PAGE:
Madeline DeCorso began as a business analyst for a corporate in downtown Toronto, but she has since switched to acting.
A career in corporate business in downtown Toronto is a gratifying job.
If Madeline DeCorso was spending her working on data, she admitted she was far from satisfied. She turned her outlook on life and decided to go after acting.
After being fired from her position working as the learning coordinator for BrainStation at the start of the pandemic, she moved back to Guelph to reside at home with her family. After three weeks of sitting on the couch, watching TV, she decided to explore acting when a lightbulb lit up her head.
She was always interested in acting and was a huge fan of the drama classes in high school.
To get started in acting, she started as an actress in the background. Her first job was on stage for The Boys, one of her favorite shows.
She also appeared on Nightmare Alley as a background actor: “At one point, I was only a foot distance from Bradley Cooper, Toni Collette, and Rooney Mara being given direction by Guillermo del Toro,” said DeCorso.
“I am always trying to pay attention to what directors are saying to them, such as the relationship between director and actor.”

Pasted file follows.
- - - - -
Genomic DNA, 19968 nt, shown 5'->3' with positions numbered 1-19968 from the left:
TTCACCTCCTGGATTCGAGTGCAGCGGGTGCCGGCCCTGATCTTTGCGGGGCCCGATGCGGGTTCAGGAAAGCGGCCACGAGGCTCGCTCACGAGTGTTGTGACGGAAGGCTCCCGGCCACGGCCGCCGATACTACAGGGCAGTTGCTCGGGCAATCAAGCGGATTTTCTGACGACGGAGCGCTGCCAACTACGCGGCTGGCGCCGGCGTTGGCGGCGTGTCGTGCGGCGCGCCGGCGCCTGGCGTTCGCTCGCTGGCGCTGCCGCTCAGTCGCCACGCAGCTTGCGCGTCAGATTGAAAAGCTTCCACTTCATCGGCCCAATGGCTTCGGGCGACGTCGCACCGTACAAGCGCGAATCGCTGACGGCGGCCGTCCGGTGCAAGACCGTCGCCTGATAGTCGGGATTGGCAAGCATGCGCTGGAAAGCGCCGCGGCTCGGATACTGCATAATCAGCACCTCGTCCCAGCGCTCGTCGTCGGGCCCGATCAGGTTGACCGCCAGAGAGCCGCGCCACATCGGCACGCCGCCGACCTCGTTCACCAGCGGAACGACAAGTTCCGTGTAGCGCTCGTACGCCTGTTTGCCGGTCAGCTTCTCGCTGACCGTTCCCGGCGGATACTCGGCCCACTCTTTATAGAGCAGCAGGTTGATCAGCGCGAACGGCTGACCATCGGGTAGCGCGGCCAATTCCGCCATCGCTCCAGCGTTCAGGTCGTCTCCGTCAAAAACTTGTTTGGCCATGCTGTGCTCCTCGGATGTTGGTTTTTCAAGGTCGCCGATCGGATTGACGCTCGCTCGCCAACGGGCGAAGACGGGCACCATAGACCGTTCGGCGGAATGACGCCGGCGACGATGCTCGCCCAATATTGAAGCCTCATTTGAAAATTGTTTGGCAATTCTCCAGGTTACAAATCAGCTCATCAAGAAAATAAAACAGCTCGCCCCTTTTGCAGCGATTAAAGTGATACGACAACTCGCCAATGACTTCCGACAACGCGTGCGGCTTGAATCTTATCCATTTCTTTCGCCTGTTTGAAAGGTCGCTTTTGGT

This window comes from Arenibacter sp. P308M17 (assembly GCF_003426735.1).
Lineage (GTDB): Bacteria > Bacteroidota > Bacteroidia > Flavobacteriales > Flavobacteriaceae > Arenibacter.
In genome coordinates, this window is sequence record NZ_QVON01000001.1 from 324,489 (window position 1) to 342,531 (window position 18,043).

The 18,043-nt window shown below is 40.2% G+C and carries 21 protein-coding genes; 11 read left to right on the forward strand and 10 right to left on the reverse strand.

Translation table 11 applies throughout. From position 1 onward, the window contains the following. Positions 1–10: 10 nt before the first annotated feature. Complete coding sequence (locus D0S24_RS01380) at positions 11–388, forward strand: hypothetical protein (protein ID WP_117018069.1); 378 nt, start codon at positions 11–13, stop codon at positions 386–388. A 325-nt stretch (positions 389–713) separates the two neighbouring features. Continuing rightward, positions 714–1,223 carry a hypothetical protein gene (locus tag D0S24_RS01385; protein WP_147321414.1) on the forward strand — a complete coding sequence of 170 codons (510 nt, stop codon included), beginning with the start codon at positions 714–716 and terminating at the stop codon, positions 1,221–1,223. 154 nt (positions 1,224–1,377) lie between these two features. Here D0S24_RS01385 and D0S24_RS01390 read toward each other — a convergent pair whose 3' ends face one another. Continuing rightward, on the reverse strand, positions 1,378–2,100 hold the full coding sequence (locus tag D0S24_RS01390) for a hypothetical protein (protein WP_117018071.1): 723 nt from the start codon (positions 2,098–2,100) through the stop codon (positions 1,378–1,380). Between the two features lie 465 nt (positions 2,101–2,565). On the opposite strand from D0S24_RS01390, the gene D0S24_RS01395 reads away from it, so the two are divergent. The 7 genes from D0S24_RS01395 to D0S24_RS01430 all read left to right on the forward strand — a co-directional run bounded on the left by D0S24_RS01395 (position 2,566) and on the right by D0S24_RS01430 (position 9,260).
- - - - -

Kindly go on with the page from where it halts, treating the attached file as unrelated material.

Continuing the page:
When she was a business student studying at the Guelph University of Guelph, she said she was a fan of her classes and was very active in students at the business school. She wasn’t sure what field of business she would like to pursue after graduating. The first position was as a Business Analyst at the Bank of Montreal.
“I felt like a failure as I was a picture of myself in university as a businesswoman dressed in a suit, located in downtown Toronto core. Then when it was over, I felt unfocused and didn’t know what I stood for as a person,” she told me.
She also said that at the same time, she felt relieved that she wasn’t required to enter a workplace atmosphere where she felt she was unsure of what she was doing, and she didn’t feel pressured.
“The network skills I acquired while at university at Guelph have helped immensely,” said DeCorso. “That is a trait that has been a part of my acting, particularly during the outbreak, where everything was online, and I had to depend on networking skills.”
There are a lot of tasks that go on behind the scenes before getting an audition, she explained, from headshots to training demo reels and even finding an agent.
“I think that the entire public is the one to decide. Family and your friends suddenly can influence your work, but in other occupations don’t as often,” she said. “That’s an extremely scary thing, to show vulnerability to hundreds of people.”
DeCorso explained that acting classes are an excellent way to process emotions and confront previous experiences. It almost seems like a kind of therapy.
“A majority of us turn at entertainment each evening to escape reality. I’m sure I do. I do lots of television,” she said.
“The notion that I could help someone who’s been through a very stressful workday and wants to unwind or have fun. I can contribute to the experience of that person is what keeps me going in this journey.”
In the future, for the acting profession, DeCorso stated that she would like to join an ensemble cast and also work on a period drama such as Bridgerton.